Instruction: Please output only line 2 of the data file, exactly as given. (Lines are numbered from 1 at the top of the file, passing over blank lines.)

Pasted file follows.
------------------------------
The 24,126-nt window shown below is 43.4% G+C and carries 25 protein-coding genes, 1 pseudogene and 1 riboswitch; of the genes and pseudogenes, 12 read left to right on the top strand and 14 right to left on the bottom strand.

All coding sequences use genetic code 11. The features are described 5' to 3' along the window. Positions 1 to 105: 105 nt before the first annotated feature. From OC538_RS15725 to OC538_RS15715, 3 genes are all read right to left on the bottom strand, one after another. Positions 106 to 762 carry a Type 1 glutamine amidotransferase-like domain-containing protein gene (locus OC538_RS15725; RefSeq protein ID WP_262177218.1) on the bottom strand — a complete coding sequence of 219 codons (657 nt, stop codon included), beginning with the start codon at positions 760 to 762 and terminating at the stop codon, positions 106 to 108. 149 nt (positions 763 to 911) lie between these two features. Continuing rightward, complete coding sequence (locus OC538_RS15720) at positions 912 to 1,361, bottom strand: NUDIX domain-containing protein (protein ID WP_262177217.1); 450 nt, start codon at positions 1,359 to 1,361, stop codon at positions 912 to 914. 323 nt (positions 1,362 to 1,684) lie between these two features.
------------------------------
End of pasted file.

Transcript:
All coding sequences use genetic code 11. The features are described 5' to 3' along the window. Positions 1 to 105: 105 nt before the first annotated feature. From OC538_RS15725 to OC538_RS15715, 3 genes are all read right to left on the bottom strand, one after another. Positions 106 to 762 carry a Type 1 glutamine amidotransferase-like domain-containing protein gene (locus OC538_RS15725; RefSeq protein ID WP_262177218.1) on the bottom strand — a complete coding sequence of 219 codons (657 nt, stop codon included), beginning with the start codon at positions 760 to 762 and terminating at the stop codon, positions 106 to 108. 149 nt (positions 763 to 911) lie between these two features. Continuing rightward, complete coding sequence (locus OC538_RS15720) at positions 912 to 1,361, bottom strand: NUDIX domain-containing protein (protein ID WP_262177217.1); 450 nt, start codon at positions 1,359 to 1,361, stop codon at positions 912 to 914. 323 nt (positions 1,362 to 1,684) lie between these two features.